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Excess Fat May Be 'Protective' in Seniors over 85
Obesity can decrease the risk of
mortality in people over 85
years of age; © Tel Aviv University
Obesity is considered the leading preventable cause of death worldwide — until you reach old age, that is. Though obesity increases the risk of an early death, shaving an average of six to seven years off a person's lifespan, Tel Aviv University researchers have found that this trend may reverse itself after the age of 85.
In these people, excess fat seems to have a "protective" effect, decreasing the risk of death when compared to those who are considered at a normal body weight.
When we reach a very old age, some of the factors that affect mortality in younger people may no longer be significant, explain Jiska Cohen-Mansfield and Rotem Perach of the Herczeg Institute on Aging and the Sackler Faculty of Medicine. Heavier people have lower rates of osteoporosis, which could decrease incidences of falls and subsequent injury. Obesity could also provide excess energy storage in times of trauma or stress, or prolong the period of weight loss caused by a decrease in appetite, a common occurrence as people near death.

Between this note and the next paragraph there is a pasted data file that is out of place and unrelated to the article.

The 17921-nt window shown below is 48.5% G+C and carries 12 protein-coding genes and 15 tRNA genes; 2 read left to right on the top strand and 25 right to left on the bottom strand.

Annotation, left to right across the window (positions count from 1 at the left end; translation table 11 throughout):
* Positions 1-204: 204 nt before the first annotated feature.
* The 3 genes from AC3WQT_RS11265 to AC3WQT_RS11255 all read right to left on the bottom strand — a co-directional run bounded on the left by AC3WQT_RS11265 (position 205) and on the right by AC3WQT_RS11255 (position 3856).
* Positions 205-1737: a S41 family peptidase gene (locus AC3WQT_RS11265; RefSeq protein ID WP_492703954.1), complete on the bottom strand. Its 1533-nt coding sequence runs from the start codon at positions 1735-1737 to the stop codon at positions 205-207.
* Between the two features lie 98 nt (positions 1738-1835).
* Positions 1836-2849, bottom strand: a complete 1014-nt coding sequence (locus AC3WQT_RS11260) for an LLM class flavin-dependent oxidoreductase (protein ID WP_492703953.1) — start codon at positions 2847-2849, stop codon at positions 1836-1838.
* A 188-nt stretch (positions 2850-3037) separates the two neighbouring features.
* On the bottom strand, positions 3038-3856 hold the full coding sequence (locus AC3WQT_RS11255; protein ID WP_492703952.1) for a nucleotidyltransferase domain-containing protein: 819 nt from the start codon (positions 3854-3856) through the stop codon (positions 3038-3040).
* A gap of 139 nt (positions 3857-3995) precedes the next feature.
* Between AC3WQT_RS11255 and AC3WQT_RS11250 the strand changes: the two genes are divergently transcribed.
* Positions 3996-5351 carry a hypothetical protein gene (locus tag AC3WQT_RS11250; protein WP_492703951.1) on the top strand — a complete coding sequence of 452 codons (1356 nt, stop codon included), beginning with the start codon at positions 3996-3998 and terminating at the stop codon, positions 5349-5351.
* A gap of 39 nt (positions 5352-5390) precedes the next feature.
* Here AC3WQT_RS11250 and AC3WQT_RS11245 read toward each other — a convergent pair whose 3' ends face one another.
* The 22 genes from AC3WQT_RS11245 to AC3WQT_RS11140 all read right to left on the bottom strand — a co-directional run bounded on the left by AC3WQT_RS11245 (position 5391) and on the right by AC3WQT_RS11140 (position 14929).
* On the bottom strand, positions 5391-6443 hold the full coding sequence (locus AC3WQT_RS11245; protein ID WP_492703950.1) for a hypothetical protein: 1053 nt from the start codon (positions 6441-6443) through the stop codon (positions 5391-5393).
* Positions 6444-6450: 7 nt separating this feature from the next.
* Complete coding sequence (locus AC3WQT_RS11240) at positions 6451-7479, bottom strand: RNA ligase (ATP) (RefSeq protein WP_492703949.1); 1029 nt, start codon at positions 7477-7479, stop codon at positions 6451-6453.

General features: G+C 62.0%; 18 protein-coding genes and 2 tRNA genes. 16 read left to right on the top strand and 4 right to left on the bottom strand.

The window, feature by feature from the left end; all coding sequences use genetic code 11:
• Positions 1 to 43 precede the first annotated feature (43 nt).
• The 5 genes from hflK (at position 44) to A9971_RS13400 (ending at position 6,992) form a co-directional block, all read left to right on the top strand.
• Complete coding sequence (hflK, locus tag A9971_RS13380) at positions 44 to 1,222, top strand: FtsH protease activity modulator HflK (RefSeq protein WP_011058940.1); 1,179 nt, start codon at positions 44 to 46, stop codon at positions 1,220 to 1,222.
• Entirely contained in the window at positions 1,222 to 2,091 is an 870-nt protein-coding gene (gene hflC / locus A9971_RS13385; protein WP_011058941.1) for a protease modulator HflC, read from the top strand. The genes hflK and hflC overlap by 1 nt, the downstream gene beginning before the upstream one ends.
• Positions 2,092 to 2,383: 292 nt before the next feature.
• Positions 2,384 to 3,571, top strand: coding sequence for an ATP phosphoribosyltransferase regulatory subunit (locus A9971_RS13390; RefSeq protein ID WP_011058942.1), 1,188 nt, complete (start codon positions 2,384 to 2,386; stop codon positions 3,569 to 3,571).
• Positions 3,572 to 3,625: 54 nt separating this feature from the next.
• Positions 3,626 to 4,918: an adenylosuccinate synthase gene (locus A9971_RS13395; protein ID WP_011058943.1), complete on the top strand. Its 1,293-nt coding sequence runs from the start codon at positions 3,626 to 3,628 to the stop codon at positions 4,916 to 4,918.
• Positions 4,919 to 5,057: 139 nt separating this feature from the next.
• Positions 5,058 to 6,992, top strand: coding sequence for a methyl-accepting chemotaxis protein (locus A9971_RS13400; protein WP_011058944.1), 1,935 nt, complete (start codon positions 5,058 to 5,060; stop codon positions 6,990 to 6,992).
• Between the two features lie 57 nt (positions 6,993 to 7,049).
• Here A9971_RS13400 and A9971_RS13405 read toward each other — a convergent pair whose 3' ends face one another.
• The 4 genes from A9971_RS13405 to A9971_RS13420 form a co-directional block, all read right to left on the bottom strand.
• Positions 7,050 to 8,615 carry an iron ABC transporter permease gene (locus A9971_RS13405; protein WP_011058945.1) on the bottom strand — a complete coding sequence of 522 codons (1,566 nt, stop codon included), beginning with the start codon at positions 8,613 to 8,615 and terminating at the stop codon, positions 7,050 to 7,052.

Research has consistently shown that people who are underweight in their old age have a higher mortality risk. But until now, the protective impact of obesity on mortality in this same age group has been unexplored.
The study was based on data collected as part of the Cross Sectional and Longitudinal Aging Study (CALAS), which included 1,349 people between the ages of 75-94. Participants were asked basic questions about their height and weight, age, gender, family, education, socioeconomic status, and smoking history. Two decades after the data was first collected, the researchers completed a mortality analysis on the original sample. During the course of these 20 years, 95 per cent of the participants had died, leaving 59 subjects still living.
Obesity continued to be a predictor of death for those aged 75-84, notes Cohen-Mansfield. But past the age of 85, participants who were in the obese category were not only at lower risk of death than their underweight peers, but also appeared to be less at risk than those who had a normal weight as well.
There is a "selective survival" rate at play, say the researchers. Often, obese people die early in life due to obesity-related illnesses. So those who survive to old age could simply be more resilient. The same principle may be true of other factors, such as smoking.
REHACARE.de; Source: American Friends of Tel Aviv University
- More about the American Friends of Tel Aviv University at: www.aftau.org
( Source: REHACARE.de )